Conde Nast recently revealed that it has sold 20,000 iPad-only subscriptions to the New Yorker, and that the magazine has 100,000 readers when you count its offline subscribers (who get access for free) and single-copy buyers.
That’s a lot of readers, and it’s generating the beginning of real money: nearly $1.2 million at the $59.95 annual subscription rate.
I was fortunate enough to hear Conde Nast’s Scott Dadich at AIGA Maine’s Abstract conference describe the thinking behind the interface his group developed for the magazine.
It was very simple; swipe across to go from story to story, swipe up and down to read through a story. It works great for the New Yorker, where the words do the work.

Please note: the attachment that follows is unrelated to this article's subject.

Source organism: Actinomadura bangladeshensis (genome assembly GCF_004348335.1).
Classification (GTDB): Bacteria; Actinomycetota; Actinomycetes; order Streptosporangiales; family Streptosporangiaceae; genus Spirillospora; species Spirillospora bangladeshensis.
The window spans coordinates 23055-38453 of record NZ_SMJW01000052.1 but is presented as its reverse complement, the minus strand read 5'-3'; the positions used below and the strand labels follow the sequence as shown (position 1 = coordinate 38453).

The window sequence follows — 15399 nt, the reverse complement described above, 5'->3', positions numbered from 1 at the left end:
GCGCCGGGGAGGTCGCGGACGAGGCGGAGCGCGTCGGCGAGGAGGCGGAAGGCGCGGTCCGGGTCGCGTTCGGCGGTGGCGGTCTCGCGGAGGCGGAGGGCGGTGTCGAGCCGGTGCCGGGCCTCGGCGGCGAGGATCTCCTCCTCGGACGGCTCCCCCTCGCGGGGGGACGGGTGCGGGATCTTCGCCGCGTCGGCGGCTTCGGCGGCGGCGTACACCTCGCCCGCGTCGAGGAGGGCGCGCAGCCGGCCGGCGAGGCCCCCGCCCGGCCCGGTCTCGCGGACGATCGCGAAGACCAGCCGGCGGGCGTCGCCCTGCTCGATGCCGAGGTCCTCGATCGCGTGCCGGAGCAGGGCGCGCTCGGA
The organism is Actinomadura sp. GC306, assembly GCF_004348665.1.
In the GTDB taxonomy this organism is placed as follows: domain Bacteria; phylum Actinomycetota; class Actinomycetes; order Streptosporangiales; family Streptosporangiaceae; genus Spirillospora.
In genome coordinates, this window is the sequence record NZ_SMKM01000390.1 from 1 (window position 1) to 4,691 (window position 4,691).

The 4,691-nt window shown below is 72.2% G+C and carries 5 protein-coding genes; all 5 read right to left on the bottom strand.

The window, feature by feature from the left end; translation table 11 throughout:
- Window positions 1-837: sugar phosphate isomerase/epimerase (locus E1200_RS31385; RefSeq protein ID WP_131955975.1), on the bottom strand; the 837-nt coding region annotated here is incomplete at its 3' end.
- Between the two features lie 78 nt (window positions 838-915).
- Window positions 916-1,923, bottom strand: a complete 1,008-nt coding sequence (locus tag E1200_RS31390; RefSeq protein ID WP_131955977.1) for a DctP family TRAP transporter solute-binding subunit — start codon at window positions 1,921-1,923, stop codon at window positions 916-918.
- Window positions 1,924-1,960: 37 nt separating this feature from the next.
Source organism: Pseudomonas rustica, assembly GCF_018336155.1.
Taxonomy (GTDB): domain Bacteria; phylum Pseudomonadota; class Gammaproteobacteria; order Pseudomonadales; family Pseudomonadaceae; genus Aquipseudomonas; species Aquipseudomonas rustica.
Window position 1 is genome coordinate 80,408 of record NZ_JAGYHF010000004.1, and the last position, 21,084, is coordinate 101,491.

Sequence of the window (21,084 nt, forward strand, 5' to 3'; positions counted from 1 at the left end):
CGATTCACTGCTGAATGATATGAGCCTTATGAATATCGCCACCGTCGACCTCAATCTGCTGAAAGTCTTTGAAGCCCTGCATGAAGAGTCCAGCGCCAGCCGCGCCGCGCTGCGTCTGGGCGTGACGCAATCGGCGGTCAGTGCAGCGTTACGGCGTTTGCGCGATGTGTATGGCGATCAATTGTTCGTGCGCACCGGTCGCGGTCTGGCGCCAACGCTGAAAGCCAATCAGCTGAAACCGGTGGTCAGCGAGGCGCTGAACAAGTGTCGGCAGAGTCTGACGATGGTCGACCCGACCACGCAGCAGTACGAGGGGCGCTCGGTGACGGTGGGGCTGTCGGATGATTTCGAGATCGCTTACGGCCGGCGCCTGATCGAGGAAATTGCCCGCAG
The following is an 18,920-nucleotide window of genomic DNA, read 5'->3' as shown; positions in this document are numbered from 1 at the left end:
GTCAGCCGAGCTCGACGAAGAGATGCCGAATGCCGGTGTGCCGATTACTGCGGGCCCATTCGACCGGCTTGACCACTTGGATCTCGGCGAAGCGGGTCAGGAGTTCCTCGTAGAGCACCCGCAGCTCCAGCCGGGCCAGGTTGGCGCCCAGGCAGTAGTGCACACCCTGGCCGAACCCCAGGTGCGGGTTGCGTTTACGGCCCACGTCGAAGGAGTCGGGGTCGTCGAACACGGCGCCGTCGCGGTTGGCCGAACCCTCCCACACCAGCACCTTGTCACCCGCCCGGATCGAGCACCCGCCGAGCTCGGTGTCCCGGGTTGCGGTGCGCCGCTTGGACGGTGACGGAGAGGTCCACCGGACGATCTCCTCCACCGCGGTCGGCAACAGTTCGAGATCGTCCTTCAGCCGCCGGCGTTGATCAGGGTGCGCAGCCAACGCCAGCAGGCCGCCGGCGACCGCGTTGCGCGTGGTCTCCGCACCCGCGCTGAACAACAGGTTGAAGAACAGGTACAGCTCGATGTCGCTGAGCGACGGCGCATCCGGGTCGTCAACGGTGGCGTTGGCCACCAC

The iPad (and tablets generally) were hailed as the answer for traditional media trying to navigate the digital age profitably. Rupert Murdoch saw the potential immediately, and invested a lot in The Daily.
The Daily, however, was a lot of sizzle but not a lot of steak. Technology is alluring, and the people behind The Daily focused on that at the expense of developing a clear voice and a coherent presentation.
It may take a while for the reality to catch up to the hype, but tablets are fantastic media for magazines and newspapers, and the New Yorker is showing that it can work.